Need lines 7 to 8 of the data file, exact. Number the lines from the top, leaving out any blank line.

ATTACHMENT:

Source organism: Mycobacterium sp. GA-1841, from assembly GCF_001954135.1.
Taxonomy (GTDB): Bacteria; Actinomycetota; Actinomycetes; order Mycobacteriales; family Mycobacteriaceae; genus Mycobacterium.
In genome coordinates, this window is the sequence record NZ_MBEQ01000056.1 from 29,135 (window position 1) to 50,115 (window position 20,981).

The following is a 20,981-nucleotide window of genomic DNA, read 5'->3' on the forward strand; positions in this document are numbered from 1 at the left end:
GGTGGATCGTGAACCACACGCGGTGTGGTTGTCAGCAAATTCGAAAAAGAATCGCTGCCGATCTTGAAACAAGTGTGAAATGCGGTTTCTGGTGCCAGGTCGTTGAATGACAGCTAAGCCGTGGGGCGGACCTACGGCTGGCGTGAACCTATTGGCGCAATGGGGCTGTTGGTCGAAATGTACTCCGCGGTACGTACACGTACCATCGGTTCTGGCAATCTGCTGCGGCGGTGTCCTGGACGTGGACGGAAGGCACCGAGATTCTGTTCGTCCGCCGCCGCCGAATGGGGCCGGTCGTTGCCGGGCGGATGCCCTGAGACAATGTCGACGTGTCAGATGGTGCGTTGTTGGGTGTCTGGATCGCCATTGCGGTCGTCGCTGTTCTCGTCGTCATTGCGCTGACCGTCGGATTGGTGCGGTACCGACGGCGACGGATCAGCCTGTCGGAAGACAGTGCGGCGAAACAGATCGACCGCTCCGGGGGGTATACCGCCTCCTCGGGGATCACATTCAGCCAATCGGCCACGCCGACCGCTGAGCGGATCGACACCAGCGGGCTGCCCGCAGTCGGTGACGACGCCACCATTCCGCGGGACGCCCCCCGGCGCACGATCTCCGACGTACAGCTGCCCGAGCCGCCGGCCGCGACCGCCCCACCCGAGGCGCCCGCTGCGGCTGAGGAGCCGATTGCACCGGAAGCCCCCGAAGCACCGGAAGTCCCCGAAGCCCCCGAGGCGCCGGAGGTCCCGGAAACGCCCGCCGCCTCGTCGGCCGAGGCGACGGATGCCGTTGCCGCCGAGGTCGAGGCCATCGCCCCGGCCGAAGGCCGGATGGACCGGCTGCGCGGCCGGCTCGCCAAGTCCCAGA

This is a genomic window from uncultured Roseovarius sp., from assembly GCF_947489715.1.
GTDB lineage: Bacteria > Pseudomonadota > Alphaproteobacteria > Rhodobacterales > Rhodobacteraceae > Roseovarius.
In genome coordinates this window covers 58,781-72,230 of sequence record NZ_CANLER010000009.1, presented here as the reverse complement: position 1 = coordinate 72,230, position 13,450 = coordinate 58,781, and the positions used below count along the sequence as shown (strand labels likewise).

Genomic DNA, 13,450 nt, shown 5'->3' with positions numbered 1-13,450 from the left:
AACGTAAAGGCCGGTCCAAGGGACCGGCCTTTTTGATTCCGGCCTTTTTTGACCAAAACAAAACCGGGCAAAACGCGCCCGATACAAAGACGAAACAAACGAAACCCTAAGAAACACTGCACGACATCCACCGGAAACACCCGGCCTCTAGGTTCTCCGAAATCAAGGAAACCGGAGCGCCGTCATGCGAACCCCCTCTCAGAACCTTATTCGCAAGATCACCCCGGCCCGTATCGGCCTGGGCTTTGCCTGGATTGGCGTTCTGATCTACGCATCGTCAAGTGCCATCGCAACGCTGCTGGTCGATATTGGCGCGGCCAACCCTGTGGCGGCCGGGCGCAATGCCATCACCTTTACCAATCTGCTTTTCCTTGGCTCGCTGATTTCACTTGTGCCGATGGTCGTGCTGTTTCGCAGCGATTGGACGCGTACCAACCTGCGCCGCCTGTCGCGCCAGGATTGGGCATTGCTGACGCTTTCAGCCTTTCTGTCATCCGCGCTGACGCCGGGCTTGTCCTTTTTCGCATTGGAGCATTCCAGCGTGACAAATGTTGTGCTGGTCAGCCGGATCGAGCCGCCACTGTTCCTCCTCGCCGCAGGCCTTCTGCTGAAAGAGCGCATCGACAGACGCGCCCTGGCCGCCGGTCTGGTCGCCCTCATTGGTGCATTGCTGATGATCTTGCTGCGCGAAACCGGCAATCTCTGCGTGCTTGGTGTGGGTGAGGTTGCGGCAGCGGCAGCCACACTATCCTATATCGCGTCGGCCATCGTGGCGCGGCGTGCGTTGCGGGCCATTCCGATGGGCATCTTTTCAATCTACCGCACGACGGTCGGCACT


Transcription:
GTDB lineage: Bacteria > Pseudomonadota > Alphaproteobacteria > Rhodobacterales > Rhodobacteraceae > Roseovarius.
In genome coordinates this window covers 58,781-72,230 of sequence record NZ_CANLER010000009.1, presented here as the reverse complement: position 1 = coordinate 72,230, position 13,450 = coordinate 58,781, and the positions used below count along the sequence as shown (strand labels likewise).